Argentine Tango: A Short History

30 December 2013

The Tango is generally considered to have begun around the late 1800s and early 1900s, strongly influenced by cuban, african and italian imigrants arriving in Argentina to try their luck and the start of the abolishment of slave labour.


The Tango was primarily danced by those who had emigrated to Argentina from poorer backgrounds in the back alley bars, dance venues and streets of Buenos Aires in the poorer barrios and so the development of the Argentine Tango reflects the loss of those left behind.
The mixture of the cuban habenera and traditonal polka and waltz's with the traditional argentinian milonga rhythms (slightly faster) led to a fusion of styles, each borrowing from the other as a way to release tension.


Unsurprsingly, it was not considered socially acceptable by the upper classes of Argentina. However, by the start of the 20th Century, tt soon spread to provincial towns of Argentina and across the River Plate to Montevideo, the capital of Uruguay, where it became as much a part of the culture as in Buenos Aires.

In the early 1900s, the sons of the upper classes intorduced the dance to Paris, the cultural hub of the world, where it spread like wildfire. The city, looking for new insipiration even welcomed the risque nature of the dance, especially with it taught by the handsome latin rich boys.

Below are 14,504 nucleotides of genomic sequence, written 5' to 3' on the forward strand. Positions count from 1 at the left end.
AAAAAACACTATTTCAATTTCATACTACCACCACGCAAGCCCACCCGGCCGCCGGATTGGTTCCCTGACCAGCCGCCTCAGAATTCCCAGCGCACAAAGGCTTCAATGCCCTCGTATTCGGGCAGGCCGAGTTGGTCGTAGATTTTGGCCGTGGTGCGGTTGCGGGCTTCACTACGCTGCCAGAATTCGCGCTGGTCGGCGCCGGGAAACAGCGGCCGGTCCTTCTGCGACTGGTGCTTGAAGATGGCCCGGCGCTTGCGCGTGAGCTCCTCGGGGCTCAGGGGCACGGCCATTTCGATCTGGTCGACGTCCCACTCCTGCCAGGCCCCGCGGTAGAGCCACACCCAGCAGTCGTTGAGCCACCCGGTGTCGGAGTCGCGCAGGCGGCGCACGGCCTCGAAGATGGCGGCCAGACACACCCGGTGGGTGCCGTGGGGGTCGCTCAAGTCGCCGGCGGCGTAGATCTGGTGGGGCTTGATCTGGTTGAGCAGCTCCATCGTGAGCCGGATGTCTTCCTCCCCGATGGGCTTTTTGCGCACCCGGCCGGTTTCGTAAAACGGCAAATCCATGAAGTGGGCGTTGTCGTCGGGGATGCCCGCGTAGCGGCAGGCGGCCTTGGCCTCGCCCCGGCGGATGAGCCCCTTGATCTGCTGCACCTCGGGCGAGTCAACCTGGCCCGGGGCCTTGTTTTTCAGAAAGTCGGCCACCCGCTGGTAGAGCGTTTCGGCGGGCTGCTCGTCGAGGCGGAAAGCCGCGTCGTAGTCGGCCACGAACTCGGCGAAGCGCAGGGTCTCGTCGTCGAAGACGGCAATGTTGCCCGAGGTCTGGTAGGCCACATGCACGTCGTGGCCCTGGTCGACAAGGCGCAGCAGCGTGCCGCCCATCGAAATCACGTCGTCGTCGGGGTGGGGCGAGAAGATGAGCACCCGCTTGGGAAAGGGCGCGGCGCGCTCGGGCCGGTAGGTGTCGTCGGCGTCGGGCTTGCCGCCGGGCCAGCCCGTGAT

Today, their are several styles of Argentine Tango, however they all have the same underlying characteristics. 

Due of it's roots, Tango became a way for the overcrowded male population to impress the ladies. Because of this, Tango is an improptu dance, requiring no prior discussion. This means that (like salsa) if you can dance the Argentine Tango, you can dance with anyone.

Strong charactristics of the Tango are a strong walking action, cheek to cheek hold and impressive footwork. The man is strongly in control, although all the time showing off his lady. 

The Tango would orignally only be played by a solo artist then later, by trios with guitars and violins. One of the most common instruments now heard in Tango is the bandoneĆ³n, a type of accordion imported from Germany. 

Read 3392 times Last modified on Thursday, 10 March 2016 09:43
Kim Dunn

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